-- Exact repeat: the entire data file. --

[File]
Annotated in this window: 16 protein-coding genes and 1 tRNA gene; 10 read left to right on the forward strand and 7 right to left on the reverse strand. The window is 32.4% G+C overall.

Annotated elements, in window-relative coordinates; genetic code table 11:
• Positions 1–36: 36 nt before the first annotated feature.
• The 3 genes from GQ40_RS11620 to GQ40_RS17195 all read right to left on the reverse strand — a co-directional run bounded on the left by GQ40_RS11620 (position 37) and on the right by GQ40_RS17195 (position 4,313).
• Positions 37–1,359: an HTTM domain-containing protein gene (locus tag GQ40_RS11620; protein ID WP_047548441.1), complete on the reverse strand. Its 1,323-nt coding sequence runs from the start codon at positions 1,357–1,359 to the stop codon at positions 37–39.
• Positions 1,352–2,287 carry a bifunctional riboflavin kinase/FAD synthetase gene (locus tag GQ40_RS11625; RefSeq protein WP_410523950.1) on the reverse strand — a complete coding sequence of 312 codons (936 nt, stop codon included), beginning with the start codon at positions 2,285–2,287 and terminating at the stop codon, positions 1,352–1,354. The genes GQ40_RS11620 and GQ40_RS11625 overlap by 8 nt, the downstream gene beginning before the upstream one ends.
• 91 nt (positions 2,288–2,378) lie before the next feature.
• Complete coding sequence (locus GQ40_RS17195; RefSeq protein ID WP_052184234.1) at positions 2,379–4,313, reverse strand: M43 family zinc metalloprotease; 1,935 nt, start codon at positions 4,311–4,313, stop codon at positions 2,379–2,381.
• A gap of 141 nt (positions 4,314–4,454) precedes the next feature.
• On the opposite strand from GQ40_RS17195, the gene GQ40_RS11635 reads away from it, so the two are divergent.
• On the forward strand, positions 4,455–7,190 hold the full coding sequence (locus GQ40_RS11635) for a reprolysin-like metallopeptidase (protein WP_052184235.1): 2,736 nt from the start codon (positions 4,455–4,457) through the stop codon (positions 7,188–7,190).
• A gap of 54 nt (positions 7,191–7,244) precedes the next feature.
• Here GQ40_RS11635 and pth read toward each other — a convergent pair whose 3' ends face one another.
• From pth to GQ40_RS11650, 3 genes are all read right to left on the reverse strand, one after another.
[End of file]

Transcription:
Annotated in this window: 16 protein-coding genes and 1 tRNA gene; 10 read left to right on the forward strand and 7 right to left on the reverse strand. The window is 32.4% G+C overall.

Annotated elements, in window-relative coordinates; genetic code table 11:
• Positions 1–36: 36 nt before the first annotated feature.
• The 3 genes from GQ40_RS11620 to GQ40_RS17195 all read right to left on the reverse strand — a co-directional run bounded on the left by GQ40_RS11620 (position 37) and on the right by GQ40_RS17195 (position 4,313).
• Positions 37–1,359: an HTTM domain-containing protein gene (locus tag GQ40_RS11620; protein ID WP_047548441.1), complete on the reverse strand. Its 1,323-nt coding sequence runs from the start codon at positions 1,357–1,359 to the stop codon at positions 37–39.
• Positions 1,352–2,287 carry a bifunctional riboflavin kinase/FAD synthetase gene (locus tag GQ40_RS11625; RefSeq protein WP_410523950.1) on the reverse strand — a complete coding sequence of 312 codons (936 nt, stop codon included), beginning with the start codon at positions 2,285–2,287 and terminating at the stop codon, positions 1,352–1,354. The genes GQ40_RS11620 and GQ40_RS11625 overlap by 8 nt, the downstream gene beginning before the upstream one ends.
• 91 nt (positions 2,288–2,378) lie before the next feature.
• Complete coding sequence (locus GQ40_RS17195; RefSeq protein ID WP_052184234.1) at positions 2,379–4,313, reverse strand: M43 family zinc metalloprotease; 1,935 nt, start codon at positions 4,311–4,313, stop codon at positions 2,379–2,381.
• A gap of 141 nt (positions 4,314–4,454) precedes the next feature.
• On the opposite strand from GQ40_RS17195, the gene GQ40_RS11635 reads away from it, so the two are divergent.
• On the forward strand, positions 4,455–7,190 hold the full coding sequence (locus GQ40_RS11635) for a reprolysin-like metallopeptidase (protein WP_052184235.1): 2,736 nt from the start codon (positions 4,455–4,457) through the stop codon (positions 7,188–7,190).
• A gap of 54 nt (positions 7,191–7,244) precedes the next feature.
• Here GQ40_RS11635 and pth read toward each other — a convergent pair whose 3' ends face one another.
• From pth to GQ40_RS11650, 3 genes are all read right to left on the reverse strand, one after another.